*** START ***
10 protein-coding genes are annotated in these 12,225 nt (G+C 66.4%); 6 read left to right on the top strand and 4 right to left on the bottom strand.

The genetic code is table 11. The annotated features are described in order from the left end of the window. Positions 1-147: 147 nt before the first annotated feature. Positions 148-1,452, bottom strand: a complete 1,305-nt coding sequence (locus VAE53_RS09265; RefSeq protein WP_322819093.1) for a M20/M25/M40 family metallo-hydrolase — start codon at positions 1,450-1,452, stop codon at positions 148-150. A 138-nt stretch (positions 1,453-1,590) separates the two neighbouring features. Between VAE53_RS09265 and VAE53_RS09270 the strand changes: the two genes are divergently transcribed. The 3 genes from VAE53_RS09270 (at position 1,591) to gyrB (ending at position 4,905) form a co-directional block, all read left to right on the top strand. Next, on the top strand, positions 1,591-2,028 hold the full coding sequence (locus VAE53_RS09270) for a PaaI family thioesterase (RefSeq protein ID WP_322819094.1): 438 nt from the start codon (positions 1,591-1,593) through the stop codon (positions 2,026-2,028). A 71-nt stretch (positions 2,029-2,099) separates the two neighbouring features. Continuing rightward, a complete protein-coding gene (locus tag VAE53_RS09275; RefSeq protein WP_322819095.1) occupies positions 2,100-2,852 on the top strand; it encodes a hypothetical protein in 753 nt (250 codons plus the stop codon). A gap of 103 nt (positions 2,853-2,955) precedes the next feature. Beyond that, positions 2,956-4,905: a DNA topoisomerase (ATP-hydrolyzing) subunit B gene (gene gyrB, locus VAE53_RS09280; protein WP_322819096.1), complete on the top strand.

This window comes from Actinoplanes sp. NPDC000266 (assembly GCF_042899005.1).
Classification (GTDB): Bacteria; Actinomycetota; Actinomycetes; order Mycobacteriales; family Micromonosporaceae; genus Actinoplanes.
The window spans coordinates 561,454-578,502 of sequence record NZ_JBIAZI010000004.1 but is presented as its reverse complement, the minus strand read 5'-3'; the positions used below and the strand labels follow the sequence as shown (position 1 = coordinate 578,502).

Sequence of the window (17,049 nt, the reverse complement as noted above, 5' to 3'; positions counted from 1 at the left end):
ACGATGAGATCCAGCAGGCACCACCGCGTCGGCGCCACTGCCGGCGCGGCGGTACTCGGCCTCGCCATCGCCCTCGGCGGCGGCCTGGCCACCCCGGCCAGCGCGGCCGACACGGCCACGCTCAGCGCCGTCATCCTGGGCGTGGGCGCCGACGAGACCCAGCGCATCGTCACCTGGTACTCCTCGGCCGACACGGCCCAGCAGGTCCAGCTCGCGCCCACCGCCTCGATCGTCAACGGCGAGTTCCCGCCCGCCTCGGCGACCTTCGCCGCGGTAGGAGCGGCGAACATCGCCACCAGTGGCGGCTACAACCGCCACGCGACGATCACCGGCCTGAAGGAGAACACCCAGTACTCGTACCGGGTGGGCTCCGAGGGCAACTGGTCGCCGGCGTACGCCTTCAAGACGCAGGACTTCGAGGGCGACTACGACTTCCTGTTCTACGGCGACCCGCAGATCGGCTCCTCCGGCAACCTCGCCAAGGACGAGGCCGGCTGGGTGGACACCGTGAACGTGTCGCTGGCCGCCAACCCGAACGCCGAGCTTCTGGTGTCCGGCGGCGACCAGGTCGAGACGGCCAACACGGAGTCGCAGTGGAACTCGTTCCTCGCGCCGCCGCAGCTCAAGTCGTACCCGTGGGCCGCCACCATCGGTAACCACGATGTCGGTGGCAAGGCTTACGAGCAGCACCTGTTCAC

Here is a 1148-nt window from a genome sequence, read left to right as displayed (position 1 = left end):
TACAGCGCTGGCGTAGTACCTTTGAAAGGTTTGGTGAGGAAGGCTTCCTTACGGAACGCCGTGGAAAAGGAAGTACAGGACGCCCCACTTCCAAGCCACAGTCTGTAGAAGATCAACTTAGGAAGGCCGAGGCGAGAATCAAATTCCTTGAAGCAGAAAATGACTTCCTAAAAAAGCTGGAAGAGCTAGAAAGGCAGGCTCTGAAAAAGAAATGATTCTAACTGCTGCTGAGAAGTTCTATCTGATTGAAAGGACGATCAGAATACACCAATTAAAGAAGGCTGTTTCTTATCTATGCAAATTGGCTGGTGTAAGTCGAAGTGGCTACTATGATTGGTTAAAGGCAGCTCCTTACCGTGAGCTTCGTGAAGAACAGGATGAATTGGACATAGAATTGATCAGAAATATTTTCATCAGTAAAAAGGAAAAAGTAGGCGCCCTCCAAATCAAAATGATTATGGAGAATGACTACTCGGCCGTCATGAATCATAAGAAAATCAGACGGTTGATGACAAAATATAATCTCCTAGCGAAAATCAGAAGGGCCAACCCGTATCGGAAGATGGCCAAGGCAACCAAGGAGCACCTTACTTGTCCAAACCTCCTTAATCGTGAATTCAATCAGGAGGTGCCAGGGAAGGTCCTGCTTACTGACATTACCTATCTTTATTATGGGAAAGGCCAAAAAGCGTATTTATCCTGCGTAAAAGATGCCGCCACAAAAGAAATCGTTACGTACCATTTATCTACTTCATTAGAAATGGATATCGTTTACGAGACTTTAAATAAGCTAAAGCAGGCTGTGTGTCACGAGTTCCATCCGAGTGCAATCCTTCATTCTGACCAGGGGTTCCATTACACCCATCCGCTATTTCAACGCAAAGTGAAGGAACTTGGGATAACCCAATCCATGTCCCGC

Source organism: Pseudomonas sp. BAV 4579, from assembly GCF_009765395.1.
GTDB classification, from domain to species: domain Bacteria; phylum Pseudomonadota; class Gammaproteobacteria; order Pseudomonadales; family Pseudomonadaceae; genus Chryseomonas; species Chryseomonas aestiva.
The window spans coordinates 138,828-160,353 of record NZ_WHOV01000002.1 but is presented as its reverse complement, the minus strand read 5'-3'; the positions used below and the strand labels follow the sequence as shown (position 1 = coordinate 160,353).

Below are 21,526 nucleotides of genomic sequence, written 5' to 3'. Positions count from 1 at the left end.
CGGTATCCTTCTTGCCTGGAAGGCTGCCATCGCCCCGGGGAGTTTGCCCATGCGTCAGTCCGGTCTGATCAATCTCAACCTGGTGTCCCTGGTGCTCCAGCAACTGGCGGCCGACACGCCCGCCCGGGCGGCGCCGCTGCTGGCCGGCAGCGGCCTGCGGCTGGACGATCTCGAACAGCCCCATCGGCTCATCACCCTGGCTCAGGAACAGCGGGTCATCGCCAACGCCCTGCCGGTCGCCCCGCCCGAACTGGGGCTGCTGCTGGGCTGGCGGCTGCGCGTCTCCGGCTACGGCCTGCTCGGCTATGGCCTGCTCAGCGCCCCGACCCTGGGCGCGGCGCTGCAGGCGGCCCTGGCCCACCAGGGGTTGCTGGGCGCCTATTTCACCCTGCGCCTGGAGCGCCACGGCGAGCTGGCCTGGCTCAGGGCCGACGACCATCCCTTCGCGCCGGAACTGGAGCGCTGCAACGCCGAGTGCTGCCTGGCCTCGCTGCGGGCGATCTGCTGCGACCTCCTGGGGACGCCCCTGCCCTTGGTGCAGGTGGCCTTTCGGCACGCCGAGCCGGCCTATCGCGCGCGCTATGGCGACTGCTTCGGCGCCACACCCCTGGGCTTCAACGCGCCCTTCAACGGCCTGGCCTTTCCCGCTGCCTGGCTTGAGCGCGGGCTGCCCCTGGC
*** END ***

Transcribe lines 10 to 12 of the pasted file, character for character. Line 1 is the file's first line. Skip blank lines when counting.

Source organism: Pseudomonas sp. BAV 4579, from assembly GCF_009765395.1.
GTDB classification, from domain to species: domain Bacteria; phylum Pseudomonadota; class Gammaproteobacteria; order Pseudomonadales; family Pseudomonadaceae; genus Chryseomonas; species Chryseomonas aestiva.
The window spans coordinates 138,828-160,353 of record NZ_WHOV01000002.1 but is presented as its reverse complement, the minus strand read 5'-3'; the positions used below and the strand labels follow the sequence as shown (position 1 = coordinate 160,353).